Background: Vaccination is a common act in general practice in which, as in all procedures in medicine, errors may occur. To our best knowledge, in this area, few tools exist to prevent them.
Objective: To create a checklist that could be used in general practice in order to avoid the main errors.
Methods: From April to July 2013, we systematically searched for vaccination errors using three sources: a review of literature, individual interviews with 25 health care workers and supervised peer review groups meeting at the Medicine school of Saint-Etienne (France). The errors most frequently retrieved were used to create the checklist that was regularly submitted to interviewed caregivers to improve its construction and content; its stabilization has been conceived as an evidence of finalization.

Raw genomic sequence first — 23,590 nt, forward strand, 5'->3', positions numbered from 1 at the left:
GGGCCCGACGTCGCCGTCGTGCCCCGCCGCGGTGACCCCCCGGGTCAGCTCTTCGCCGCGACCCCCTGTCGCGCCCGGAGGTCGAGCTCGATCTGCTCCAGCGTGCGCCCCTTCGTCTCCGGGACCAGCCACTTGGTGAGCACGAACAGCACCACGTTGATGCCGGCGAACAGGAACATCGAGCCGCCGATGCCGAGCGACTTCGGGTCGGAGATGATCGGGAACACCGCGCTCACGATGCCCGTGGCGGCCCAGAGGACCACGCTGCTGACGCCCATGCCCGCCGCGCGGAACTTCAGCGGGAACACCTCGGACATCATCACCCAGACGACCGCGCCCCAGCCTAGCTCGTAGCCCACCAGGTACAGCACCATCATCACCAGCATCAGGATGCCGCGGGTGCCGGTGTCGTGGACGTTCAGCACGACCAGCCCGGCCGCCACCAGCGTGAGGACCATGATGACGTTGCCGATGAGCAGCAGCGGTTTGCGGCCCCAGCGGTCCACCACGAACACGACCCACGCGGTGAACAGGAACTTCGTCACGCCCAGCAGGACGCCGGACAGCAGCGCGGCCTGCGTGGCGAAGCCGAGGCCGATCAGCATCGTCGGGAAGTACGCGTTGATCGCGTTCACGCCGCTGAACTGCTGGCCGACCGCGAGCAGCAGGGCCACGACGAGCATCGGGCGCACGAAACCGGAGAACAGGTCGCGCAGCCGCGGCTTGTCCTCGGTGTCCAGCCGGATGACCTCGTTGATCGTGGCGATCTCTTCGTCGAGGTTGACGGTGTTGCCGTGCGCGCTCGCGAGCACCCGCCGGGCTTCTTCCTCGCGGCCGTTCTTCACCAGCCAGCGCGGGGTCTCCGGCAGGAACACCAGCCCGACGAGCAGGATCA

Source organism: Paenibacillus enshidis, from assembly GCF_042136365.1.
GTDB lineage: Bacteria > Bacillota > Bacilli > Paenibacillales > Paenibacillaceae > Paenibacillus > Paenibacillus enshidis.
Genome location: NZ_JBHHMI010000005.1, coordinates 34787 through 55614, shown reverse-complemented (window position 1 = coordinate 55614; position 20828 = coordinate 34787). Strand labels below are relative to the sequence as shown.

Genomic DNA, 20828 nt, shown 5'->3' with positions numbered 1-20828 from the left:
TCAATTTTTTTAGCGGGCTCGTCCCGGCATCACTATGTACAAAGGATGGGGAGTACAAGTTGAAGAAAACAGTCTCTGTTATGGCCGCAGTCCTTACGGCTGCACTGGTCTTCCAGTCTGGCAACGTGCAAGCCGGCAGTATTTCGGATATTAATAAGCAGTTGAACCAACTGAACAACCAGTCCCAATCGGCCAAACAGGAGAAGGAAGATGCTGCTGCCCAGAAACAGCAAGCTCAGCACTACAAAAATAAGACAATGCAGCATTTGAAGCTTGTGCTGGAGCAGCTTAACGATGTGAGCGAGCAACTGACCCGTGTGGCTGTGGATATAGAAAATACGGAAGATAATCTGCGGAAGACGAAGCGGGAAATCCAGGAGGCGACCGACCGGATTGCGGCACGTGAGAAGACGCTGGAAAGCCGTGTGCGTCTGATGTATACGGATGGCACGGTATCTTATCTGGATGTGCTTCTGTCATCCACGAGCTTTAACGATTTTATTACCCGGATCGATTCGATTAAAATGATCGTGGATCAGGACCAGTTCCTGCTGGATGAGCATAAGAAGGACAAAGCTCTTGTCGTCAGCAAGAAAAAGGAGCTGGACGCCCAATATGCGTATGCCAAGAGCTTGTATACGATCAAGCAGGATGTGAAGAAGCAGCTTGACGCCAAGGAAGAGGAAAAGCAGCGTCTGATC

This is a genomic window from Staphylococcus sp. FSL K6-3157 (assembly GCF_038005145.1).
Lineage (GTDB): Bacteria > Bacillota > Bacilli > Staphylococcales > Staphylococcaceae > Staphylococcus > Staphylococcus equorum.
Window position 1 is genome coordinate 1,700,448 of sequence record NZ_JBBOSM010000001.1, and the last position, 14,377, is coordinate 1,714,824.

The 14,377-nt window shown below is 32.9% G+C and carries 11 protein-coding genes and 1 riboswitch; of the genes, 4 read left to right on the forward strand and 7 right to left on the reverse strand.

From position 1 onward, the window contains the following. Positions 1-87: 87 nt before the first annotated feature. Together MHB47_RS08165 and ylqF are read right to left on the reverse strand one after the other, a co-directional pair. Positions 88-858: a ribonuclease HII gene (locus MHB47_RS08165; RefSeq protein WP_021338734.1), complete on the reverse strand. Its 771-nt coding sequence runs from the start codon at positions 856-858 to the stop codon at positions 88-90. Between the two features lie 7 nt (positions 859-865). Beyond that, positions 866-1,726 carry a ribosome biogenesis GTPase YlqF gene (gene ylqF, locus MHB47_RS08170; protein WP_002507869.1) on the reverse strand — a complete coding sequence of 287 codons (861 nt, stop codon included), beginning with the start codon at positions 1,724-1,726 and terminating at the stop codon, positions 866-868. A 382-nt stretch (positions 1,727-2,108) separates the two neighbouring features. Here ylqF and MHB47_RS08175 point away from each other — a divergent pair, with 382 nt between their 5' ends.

Results: The checklist's draw-up included three parts allowing verification at each stage of the vaccination process: before, during and after the vaccine administration. Before the vaccination, items to be checked were mainly does my patient need and may he/she receive this vaccine in accordance with the national French vaccination guidelines? During the preparation and the administration of vaccination, items to be checked were are the patient and the practitioner comfortable? Is all the material needed correctly prepared? Is the appropriate route defined? Ultimately, after the vaccination, most items to be checked concerned traceability. This checklist seemed useful and usable by the panel of practitioners questioned.
Conclusion: This vaccination checklist may be useful to prevent errors. Its efficacy and feasibility in clinical practice will require further testing.
Keywords: Immunization; medical errors/patient safety; physician competency; practice management; primary care..
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